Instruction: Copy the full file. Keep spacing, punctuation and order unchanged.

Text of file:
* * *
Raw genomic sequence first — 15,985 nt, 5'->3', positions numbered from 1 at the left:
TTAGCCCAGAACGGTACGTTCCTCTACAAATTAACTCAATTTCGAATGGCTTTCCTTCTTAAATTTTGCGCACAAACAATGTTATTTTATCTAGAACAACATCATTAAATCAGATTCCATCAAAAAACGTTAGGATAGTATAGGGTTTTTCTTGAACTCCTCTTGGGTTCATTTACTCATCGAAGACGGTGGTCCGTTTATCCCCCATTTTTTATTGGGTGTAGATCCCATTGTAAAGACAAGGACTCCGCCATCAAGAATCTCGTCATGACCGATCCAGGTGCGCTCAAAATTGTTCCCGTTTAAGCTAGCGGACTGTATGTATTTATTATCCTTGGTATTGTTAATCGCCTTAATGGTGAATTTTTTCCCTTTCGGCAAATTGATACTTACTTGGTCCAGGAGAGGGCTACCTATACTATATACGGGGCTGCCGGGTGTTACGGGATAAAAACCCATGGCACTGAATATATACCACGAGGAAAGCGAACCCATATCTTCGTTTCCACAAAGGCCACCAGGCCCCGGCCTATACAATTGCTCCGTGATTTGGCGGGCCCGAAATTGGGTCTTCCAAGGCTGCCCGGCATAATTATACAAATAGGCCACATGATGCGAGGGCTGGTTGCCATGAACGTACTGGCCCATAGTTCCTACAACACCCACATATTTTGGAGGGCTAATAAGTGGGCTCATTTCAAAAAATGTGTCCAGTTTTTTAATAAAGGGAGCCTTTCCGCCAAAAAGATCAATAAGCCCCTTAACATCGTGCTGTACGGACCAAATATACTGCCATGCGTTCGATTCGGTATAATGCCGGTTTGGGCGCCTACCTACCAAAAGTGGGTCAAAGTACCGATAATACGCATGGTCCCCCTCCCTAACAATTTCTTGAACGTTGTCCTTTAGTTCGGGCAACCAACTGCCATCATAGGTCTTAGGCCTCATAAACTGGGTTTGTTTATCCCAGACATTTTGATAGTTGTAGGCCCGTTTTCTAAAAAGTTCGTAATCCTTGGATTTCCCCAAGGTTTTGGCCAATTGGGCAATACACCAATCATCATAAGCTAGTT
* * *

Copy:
Raw genomic sequence first — 15,985 nt, 5'->3', positions numbered from 1 at the left:
TTAGCCCAGAACGGTACGTTCCTCTACAAATTAACTCAATTTCGAATGGCTTTCCTTCTTAAATTTTGCGCACAAACAATGTTATTTTATCTAGAACAACATCATTAAATCAGATTCCATCAAAAAACGTTAGGATAGTATAGGGTTTTTCTTGAACTCCTCTTGGGTTCATTTACTCATCGAAGACGGTGGTCCGTTTATCCCCCATTTTTTATTGGGTGTAGATCCCATTGTAAAGACAAGGACTCCGCCATCAAGAATCTCGTCATGACCGATCCAGGTGCGCTCAAAATTGTTCCCGTTTAAGCTAGCGGACTGTATGTATTTATTATCCTTGGTATTGTTAATCGCCTTAATGGTGAATTTTTTCCCTTTCGGCAAATTGATACTTACTTGGTCCAGGAGAGGGCTACCTATACTATATACGGGGCTGCCGGGTGTTACGGGATAAAAACCCATGGCACTGAATATATACCACGAGGAAAGCGAACCCATATCTTCGTTTCCACAAAGGCCACCAGGCCCCGGCCTATACAATTGCTCCGTGATTTGGCGGGCCCGAAATTGGGTCTTCCAAGGCTGCCCGGCATAATTATACAAATAGGCCACATGATGCGAGGGCTGGTTGCCATGAACGTACTGGCCCATAGTTCCTACAACACCCACATATTTTGGAGGGCTAATAAGTGGGCTCATTTCAAAAAATGTGTCCAGTTTTTTAATAAAGGGAGCCTTTCCGCCAAAAAGATCAATAAGCCCCTTAACATCGTGCTGTACGGACCAAATATACTGCCATGCGTTCGATTCGGTATAATGCCGGTTTGGGCGCCTACCTACCAAAAGTGGGTCAAAGTACCGATAATACGCATGGTCCCCCTCCCTAACAATTTCTTGAACGTTGTCCTTTAGTTCGGGCAACCAACTGCCATCATAGGTCTTAGGCCTCATAAACTGGGTTTGTTTATCCCAGACATTTTGATAGTTGTAGGCCCGTTTTCTAAAAAGTTCGTAATCCTTGGATTTCCCCAAGGTTTTGGCCAATTGGGCAATACACCAATCATCATAAGCTAGTT